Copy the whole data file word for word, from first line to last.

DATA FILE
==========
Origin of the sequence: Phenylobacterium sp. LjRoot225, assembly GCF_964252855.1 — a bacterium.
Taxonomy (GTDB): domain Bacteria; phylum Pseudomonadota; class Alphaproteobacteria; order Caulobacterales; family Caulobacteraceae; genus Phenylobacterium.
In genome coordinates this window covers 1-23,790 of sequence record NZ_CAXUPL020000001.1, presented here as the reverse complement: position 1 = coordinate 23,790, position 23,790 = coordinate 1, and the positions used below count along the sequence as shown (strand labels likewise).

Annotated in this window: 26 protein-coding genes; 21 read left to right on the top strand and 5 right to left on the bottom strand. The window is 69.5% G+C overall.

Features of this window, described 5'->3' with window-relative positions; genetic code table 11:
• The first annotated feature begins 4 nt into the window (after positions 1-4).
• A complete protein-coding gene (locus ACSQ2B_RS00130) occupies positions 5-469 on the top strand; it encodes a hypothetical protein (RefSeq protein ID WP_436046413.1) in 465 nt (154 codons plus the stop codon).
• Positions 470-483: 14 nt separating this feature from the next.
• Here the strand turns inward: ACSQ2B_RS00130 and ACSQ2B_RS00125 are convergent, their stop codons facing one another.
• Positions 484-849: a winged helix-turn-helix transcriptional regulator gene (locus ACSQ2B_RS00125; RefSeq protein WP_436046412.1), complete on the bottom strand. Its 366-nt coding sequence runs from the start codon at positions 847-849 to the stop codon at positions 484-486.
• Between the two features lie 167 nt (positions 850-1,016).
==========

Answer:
Origin of the sequence: Phenylobacterium sp. LjRoot225, assembly GCF_964252855.1 — a bacterium.
Taxonomy (GTDB): domain Bacteria; phylum Pseudomonadota; class Alphaproteobacteria; order Caulobacterales; family Caulobacteraceae; genus Phenylobacterium.
In genome coordinates this window covers 1-23,790 of sequence record NZ_CAXUPL020000001.1, presented here as the reverse complement: position 1 = coordinate 23,790, position 23,790 = coordinate 1, and the positions used below count along the sequence as shown (strand labels likewise).

Annotated in this window: 26 protein-coding genes; 21 read left to right on the top strand and 5 right to left on the bottom strand. The window is 69.5% G+C overall.

Features of this window, described 5'->3' with window-relative positions; genetic code table 11:
• The first annotated feature begins 4 nt into the window (after positions 1-4).
• A complete protein-coding gene (locus ACSQ2B_RS00130) occupies positions 5-469 on the top strand; it encodes a hypothetical protein (RefSeq protein ID WP_436046413.1) in 465 nt (154 codons plus the stop codon).
• Positions 470-483: 14 nt separating this feature from the next.
• Here the strand turns inward: ACSQ2B_RS00130 and ACSQ2B_RS00125 are convergent, their stop codons facing one another.
• Positions 484-849: a winged helix-turn-helix transcriptional regulator gene (locus ACSQ2B_RS00125; RefSeq protein WP_436046412.1), complete on the bottom strand. Its 366-nt coding sequence runs from the start codon at positions 847-849 to the stop codon at positions 484-486.
• Between the two features lie 167 nt (positions 850-1,016).